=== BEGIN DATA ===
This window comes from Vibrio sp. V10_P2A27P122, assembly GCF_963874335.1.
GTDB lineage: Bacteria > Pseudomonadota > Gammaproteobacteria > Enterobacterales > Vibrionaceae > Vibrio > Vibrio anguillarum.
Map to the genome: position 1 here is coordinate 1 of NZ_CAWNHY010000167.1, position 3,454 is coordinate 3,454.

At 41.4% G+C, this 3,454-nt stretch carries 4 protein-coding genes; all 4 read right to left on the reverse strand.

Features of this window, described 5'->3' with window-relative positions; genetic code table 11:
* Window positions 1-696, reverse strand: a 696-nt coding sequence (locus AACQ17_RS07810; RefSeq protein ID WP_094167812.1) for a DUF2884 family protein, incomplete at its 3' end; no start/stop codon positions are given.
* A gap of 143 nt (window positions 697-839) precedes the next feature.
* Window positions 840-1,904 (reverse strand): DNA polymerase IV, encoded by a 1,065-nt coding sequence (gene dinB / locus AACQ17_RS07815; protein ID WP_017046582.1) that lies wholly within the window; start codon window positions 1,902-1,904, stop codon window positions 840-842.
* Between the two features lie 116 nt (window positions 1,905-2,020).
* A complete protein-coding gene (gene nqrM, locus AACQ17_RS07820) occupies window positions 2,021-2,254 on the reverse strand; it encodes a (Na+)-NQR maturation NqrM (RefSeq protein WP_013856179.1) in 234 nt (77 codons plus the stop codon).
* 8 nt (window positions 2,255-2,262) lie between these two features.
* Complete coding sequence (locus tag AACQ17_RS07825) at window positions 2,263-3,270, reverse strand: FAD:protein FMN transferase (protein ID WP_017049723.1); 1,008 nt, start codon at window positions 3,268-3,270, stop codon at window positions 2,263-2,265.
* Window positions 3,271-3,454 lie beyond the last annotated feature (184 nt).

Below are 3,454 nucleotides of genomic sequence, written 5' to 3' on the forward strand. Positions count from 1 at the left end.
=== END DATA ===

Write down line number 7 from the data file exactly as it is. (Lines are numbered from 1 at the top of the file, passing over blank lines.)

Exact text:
* A gap of 143 nt (window positions 697-839) precedes the next feature.